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Do.napaaka Sutta

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A Heavy Meal
translated from the Pali by
Maurice O'Connell Walshe



The King Pasenadi of Kosala dined off a tubful of rice.[1] Then the King, replete and puffing, went to see the Blessed One, saluted him and sat down to one side. And the Blessed One, observing how he was replete and puffing, at once uttered this verse:

Those who always dwell in mindfulness,
Observing measure in the food they eat,
Find that their discomfort[2] grows the less.
Aging gently, life for them is long.
Now just then Prince Sudassana was standing behind the king. And the king said to him:

"Come, my dear Sudassana, learn this verse from the Blessed One and recite it to me when you bring me my dinner, and I will arrange for you to be paid a daily allowance of a hundred pence[3] in perpetuity."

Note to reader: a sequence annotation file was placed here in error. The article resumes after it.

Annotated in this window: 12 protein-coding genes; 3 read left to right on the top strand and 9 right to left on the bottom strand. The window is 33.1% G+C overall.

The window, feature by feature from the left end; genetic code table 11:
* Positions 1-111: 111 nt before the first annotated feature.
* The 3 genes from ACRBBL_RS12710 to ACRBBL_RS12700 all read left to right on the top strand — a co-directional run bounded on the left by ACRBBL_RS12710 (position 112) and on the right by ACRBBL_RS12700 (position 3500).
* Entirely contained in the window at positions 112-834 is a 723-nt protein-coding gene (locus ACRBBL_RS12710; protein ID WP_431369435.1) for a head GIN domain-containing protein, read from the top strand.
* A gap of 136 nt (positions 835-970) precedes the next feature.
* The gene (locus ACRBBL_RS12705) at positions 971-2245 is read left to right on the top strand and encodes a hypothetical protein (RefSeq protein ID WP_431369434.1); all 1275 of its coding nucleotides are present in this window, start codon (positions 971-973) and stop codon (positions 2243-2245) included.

"Very well, Your Majesty," said Sudassana [and did as he was told.]

After that the king made it a rule to eat no more than a quarter of a tubful of rice.[4] Thus it came about that on a later occasion King Pasenadi, his body in good shape, stroked his healthy limbs and fervently exclaimed: "Truly the Blessed One has doubly shown compassion for my welfare, both in this life and in the life to come!"

Notes

1.Do.napaaka: a tub (as measure of capacity). The same story is told in greater detail in DhpA.

2.Vedanaa: "feeling," here obviously "unpleasant bodily feeling."

3.Kahaapa.na: the square copper coinage of the time.

4.One naa.lika (one-fourth of a do.na) was the standard amount offered to one bhikkhu. Being meant to last all day, it was probably a substantial amount.

Source

dhammawiki.com